Aims: To determine incidence rates of severe hypoglycaemia and compare incidence rates by insulin regimen in a diverse sample of youth with Type 1 diabetes from two sites.
Methods: In this observational study, 255 youth (51% female) aged 9-15 years receiving varied insulin regimens provided data prospectively for a median of 1.2 years. Reported episodes of severe hypoglycaemia, defined as episodes requiring help from another person for oral treatment or episodes resulting in seizure/coma, and current insulin regimens were collected systematically. Incidence rates were calculated and compared according to insulin regimen in bivariate and multivariate analyses.
Results: At first encounter, participants had a median age of 12.2 years (range 9.0-15.0), median diabetes duration of 4.4 years (range 1.0-13.0) and mean HbA(1c) of 67 ± 12 mmol/mol (8.3 ± 1.1%). The incidence rate was 37.6/100 patient-years for all severe hypoglycaemia and 9.6/100 patient-years for seizure/coma. The incidence rate for severe hypoglycaemia was 31.8/100 patient-years on continuous subcutaneous insulin infusion (pump therapy), 34.4/100 patient-years on basal-bolus injections and 46.1/100 patient-years on NPH (NPH vs. pump therapy: P = 0.04). The incidence rate for seizure/coma was 4.5/100 patient-years on pump therapy, 11.1/100 patient-years on basal-bolus injections and 14.4/100 patients-years on NPH (NPH vs. pump therapy: P = 0.004). In the multivariate analysis, the rate of seizure/coma was significantly higher for those on NPH vs. pump therapy (rate ratio 2.9, P = 0.03).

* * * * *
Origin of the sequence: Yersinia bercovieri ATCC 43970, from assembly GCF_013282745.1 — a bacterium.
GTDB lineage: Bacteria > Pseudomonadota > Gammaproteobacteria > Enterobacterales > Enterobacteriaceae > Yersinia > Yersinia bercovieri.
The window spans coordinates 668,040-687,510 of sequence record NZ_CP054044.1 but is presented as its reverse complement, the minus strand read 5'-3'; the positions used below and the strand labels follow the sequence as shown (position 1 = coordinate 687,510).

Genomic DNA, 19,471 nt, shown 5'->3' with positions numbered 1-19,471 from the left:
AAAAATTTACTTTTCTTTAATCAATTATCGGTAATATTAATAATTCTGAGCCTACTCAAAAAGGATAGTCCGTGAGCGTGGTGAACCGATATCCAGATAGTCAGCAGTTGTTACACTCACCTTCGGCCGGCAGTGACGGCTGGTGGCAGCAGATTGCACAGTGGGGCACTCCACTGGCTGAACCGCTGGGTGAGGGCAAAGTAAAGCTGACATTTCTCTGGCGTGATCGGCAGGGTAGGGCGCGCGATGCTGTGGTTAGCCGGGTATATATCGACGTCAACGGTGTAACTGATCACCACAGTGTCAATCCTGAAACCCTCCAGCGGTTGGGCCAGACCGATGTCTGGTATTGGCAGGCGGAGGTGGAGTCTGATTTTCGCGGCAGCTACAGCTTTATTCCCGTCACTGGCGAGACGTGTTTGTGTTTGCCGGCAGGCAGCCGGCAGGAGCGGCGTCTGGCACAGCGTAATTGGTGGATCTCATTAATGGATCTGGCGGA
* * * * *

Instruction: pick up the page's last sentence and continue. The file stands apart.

Conclusions: Rates of severe hypoglycaemia in youth with Type 1 diabetes remain high. Pump therapy was associated with lower rates of all severe hypoglycaemia and seizure/coma in comparison with NPH.
© 2012 The Authors. Diabetic Medicine © 2012 Diabetes UK.